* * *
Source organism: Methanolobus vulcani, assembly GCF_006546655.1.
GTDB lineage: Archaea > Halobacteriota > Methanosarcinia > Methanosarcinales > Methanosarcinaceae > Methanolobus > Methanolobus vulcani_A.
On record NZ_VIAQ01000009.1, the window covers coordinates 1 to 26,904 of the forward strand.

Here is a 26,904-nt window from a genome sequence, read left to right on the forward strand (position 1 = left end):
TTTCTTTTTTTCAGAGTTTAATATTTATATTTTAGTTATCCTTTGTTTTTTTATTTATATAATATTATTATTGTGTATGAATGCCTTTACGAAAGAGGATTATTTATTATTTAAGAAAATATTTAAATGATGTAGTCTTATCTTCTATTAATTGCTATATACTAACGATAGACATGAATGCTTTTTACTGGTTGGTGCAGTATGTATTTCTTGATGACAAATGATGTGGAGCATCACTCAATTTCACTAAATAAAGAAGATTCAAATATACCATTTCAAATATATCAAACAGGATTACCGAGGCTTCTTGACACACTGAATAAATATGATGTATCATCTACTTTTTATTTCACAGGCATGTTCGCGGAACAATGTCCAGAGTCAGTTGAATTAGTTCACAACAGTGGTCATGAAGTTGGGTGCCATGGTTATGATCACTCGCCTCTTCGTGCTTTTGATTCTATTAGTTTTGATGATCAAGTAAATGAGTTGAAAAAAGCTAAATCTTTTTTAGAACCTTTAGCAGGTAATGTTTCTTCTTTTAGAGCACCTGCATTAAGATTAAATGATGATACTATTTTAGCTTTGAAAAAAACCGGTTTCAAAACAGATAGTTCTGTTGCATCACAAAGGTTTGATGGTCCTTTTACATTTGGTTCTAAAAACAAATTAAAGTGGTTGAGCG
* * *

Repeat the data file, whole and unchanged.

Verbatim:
Source organism: Methanolobus vulcani, assembly GCF_006546655.1.
GTDB lineage: Archaea > Halobacteriota > Methanosarcinia > Methanosarcinales > Methanosarcinaceae > Methanolobus > Methanolobus vulcani_A.
On record NZ_VIAQ01000009.1, the window covers coordinates 1 to 26,904 of the forward strand.

Here is a 26,904-nt window from a genome sequence, read left to right on the forward strand (position 1 = left end):
TTTCTTTTTTTCAGAGTTTAATATTTATATTTTAGTTATCCTTTGTTTTTTTATTTATATAATATTATTATTGTGTATGAATGCCTTTACGAAAGAGGATTATTTATTATTTAAGAAAATATTTAAATGATGTAGTCTTATCTTCTATTAATTGCTATATACTAACGATAGACATGAATGCTTTTTACTGGTTGGTGCAGTATGTATTTCTTGATGACAAATGATGTGGAGCATCACTCAATTTCACTAAATAAAGAAGATTCAAATATACCATTTCAAATATATCAAACAGGATTACCGAGGCTTCTTGACACACTGAATAAATATGATGTATCATCTACTTTTTATTTCACAGGCATGTTCGCGGAACAATGTCCAGAGTCAGTTGAATTAGTTCACAACAGTGGTCATGAAGTTGGGTGCCATGGTTATGATCACTCGCCTCTTCGTGCTTTTGATTCTATTAGTTTTGATGATCAAGTAAATGAGTTGAAAAAAGCTAAATCTTTTTTAGAACCTTTAGCAGGTAATGTTTCTTCTTTTAGAGCACCTGCATTAAGATTAAATGATGATACTATTTTAGCTTTGAAAAAAACCGGTTTCAAAACAGATAGTTCTGTTGCATCACAAAGGTTTGATGGTCCTTTTACATTTGGTTCTAAAAACAAATTAAAGTGGTTGAGCG